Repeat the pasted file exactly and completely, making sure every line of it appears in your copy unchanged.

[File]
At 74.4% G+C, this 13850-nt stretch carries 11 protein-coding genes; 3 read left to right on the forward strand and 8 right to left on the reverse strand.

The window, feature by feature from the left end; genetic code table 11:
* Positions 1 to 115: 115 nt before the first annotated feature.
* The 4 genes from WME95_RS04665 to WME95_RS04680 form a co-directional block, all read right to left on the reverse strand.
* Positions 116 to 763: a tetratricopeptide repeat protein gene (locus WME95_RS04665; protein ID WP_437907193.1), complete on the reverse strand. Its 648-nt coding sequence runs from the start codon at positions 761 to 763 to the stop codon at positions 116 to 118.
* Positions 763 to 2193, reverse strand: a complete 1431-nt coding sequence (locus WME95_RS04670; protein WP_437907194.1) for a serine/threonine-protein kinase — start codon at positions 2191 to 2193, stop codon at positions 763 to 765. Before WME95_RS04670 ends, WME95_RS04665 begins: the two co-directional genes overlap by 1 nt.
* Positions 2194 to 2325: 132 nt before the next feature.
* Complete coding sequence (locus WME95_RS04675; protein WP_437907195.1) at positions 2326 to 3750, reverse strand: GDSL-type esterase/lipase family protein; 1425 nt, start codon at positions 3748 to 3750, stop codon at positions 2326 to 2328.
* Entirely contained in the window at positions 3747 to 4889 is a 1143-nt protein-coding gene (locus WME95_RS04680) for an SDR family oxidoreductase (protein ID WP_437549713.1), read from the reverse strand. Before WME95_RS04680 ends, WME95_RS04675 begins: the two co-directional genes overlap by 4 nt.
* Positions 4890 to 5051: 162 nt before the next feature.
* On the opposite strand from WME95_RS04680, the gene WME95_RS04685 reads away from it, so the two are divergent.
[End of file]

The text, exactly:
At 74.4% G+C, this 13850-nt stretch carries 11 protein-coding genes; 3 read left to right on the forward strand and 8 right to left on the reverse strand.

The window, feature by feature from the left end; genetic code table 11:
* Positions 1 to 115: 115 nt before the first annotated feature.
* The 4 genes from WME95_RS04665 to WME95_RS04680 form a co-directional block, all read right to left on the reverse strand.
* Positions 116 to 763: a tetratricopeptide repeat protein gene (locus WME95_RS04665; protein ID WP_437907193.1), complete on the reverse strand. Its 648-nt coding sequence runs from the start codon at positions 761 to 763 to the stop codon at positions 116 to 118.
* Positions 763 to 2193, reverse strand: a complete 1431-nt coding sequence (locus WME95_RS04670; protein WP_437907194.1) for a serine/threonine-protein kinase — start codon at positions 2191 to 2193, stop codon at positions 763 to 765. Before WME95_RS04670 ends, WME95_RS04665 begins: the two co-directional genes overlap by 1 nt.
* Positions 2194 to 2325: 132 nt before the next feature.
* Complete coding sequence (locus WME95_RS04675; protein WP_437907195.1) at positions 2326 to 3750, reverse strand: GDSL-type esterase/lipase family protein; 1425 nt, start codon at positions 3748 to 3750, stop codon at positions 2326 to 2328.
* Entirely contained in the window at positions 3747 to 4889 is a 1143-nt protein-coding gene (locus WME95_RS04680) for an SDR family oxidoreductase (protein ID WP_437549713.1), read from the reverse strand. Before WME95_RS04680 ends, WME95_RS04675 begins: the two co-directional genes overlap by 4 nt.
* Positions 4890 to 5051: 162 nt before the next feature.
* On the opposite strand from WME95_RS04680, the gene WME95_RS04685 reads away from it, so the two are divergent.